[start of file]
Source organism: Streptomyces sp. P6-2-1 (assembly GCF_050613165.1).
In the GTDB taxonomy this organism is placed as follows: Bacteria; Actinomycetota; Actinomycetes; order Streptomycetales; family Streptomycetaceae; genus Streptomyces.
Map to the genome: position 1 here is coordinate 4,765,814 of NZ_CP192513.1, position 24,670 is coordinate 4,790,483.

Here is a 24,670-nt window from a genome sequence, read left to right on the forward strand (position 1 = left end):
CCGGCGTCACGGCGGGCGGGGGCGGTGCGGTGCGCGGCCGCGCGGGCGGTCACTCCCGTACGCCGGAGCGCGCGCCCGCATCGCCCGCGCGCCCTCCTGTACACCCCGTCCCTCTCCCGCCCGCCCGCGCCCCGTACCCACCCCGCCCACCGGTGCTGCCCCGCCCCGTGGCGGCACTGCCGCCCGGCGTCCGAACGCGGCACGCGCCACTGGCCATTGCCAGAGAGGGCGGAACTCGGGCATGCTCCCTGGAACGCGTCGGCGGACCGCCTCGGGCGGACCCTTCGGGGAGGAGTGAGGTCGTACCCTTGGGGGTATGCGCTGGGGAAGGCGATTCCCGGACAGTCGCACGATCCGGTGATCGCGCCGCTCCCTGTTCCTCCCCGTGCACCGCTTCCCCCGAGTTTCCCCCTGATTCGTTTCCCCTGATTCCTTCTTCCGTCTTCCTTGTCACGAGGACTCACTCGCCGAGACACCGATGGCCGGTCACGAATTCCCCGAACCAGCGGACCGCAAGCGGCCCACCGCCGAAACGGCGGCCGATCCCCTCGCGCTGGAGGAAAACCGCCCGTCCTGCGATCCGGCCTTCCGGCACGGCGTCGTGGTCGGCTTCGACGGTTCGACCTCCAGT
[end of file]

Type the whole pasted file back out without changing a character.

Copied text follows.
Source organism: Streptomyces sp. P6-2-1 (assembly GCF_050613165.1).
In the GTDB taxonomy this organism is placed as follows: Bacteria; Actinomycetota; Actinomycetes; order Streptomycetales; family Streptomycetaceae; genus Streptomyces.
Map to the genome: position 1 here is coordinate 4,765,814 of NZ_CP192513.1, position 24,670 is coordinate 4,790,483.

Here is a 24,670-nt window from a genome sequence, read left to right on the forward strand (position 1 = left end):
CCGGCGTCACGGCGGGCGGGGGCGGTGCGGTGCGCGGCCGCGCGGGCGGTCACTCCCGTACGCCGGAGCGCGCGCCCGCATCGCCCGCGCGCCCTCCTGTACACCCCGTCCCTCTCCCGCCCGCCCGCGCCCCGTACCCACCCCGCCCACCGGTGCTGCCCCGCCCCGTGGCGGCACTGCCGCCCGGCGTCCGAACGCGGCACGCGCCACTGGCCATTGCCAGAGAGGGCGGAACTCGGGCATGCTCCCTGGAACGCGTCGGCGGACCGCCTCGGGCGGACCCTTCGGGGAGGAGTGAGGTCGTACCCTTGGGGGTATGCGCTGGGGAAGGCGATTCCCGGACAGTCGCACGATCCGGTGATCGCGCCGCTCCCTGTTCCTCCCCGTGCACCGCTTCCCCCGAGTTTCCCCCTGATTCGTTTCCCCTGATTCCTTCTTCCGTCTTCCTTGTCACGAGGACTCACTCGCCGAGACACCGATGGCCGGTCACGAATTCCCCGAACCAGCGGACCGCAAGCGGCCCACCGCCGAAACGGCGGCCGATCCCCTCGCGCTGGAGGAAAACCGCCCGTCCTGCGATCCGGCCTTCCGGCACGGCGTCGTGGTCGGCTTCGACGGTTCGACCTCCAGT